$

912

 

 

$

 

 

$

5,378

 

 

$

 

Total revenue

 

$

7,836

 

 

$

17,499

 

 

$

19,333

 

 

$

47,701

 

 

 

 

 

 

 

 

 

 

 

 

 

 

 

 

 

 

 

2014 Celgene Agreement

In September 2014, the Company signed a Collaboration and License Agreement with Celgene (the “2014 Celgene Agreement”) to discover and develop bispecific antibodies and/or antibody-drug conjugates (“ADCs”), focused primarily on the field of immuno-oncology, using the Company’s proprietary integrated cell-free protein synthesis platform, XpressCF+™.

Upon signing the 2014 Celgene Agreement, the Company received an up-front, nonrefundable payment totaling $83.1 million.  The Company was recognizing revenues from the up-front payment ratably over an approximate three-year period starting in September 2014.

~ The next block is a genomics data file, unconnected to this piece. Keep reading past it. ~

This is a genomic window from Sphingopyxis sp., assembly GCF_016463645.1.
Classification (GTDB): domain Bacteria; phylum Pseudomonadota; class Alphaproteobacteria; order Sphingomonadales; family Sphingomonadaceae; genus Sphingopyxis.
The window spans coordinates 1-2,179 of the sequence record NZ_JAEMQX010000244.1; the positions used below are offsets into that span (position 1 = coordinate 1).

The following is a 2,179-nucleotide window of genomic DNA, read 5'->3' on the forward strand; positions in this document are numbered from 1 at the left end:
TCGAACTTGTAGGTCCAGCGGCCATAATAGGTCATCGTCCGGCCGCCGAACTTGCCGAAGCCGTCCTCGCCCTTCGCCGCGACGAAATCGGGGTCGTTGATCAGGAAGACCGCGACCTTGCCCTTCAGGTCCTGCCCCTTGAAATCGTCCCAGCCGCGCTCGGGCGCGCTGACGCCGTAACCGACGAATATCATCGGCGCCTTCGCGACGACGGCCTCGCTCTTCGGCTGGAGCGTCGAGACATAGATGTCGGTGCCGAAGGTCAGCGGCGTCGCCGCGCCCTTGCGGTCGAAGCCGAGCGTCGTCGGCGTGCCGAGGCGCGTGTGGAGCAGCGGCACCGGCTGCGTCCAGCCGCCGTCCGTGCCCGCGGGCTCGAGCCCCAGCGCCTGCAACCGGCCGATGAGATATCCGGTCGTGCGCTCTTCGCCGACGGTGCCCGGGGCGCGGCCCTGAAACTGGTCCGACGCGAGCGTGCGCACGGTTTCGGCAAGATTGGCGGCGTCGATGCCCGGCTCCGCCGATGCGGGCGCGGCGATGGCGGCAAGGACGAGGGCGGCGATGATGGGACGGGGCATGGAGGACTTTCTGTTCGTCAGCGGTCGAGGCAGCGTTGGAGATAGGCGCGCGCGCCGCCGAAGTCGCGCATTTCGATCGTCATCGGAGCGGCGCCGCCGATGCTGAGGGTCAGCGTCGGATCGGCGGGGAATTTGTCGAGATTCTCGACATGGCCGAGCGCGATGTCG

In March 2015, the Company received a $15.0 million contingent payment (“March 2015 payment”) from Celgene under the 2014 Celgene Agreement that provided Celgene a right to access certain of the Company’s technology for use in conjunction with certain Celgene intellectual property. In June 2016, the Company received a $25.0 million milestone (“June 2016 payment”) upon completion of certain preclinical activities. The March 2015 and June 2016 payments were being recognized as revenue over the remaining portion of the estimated period of the research term prior to entering into the 2017 Celgene Agreement.

13


 

2017 Celgene Agreement

In August 2017, the Company entered into the 2017 Celgene Agreement to refocus its 2014 Celgene Agreement on four programs that are advancing through preclinical development, including an ADC program targeting B cell maturation antigen.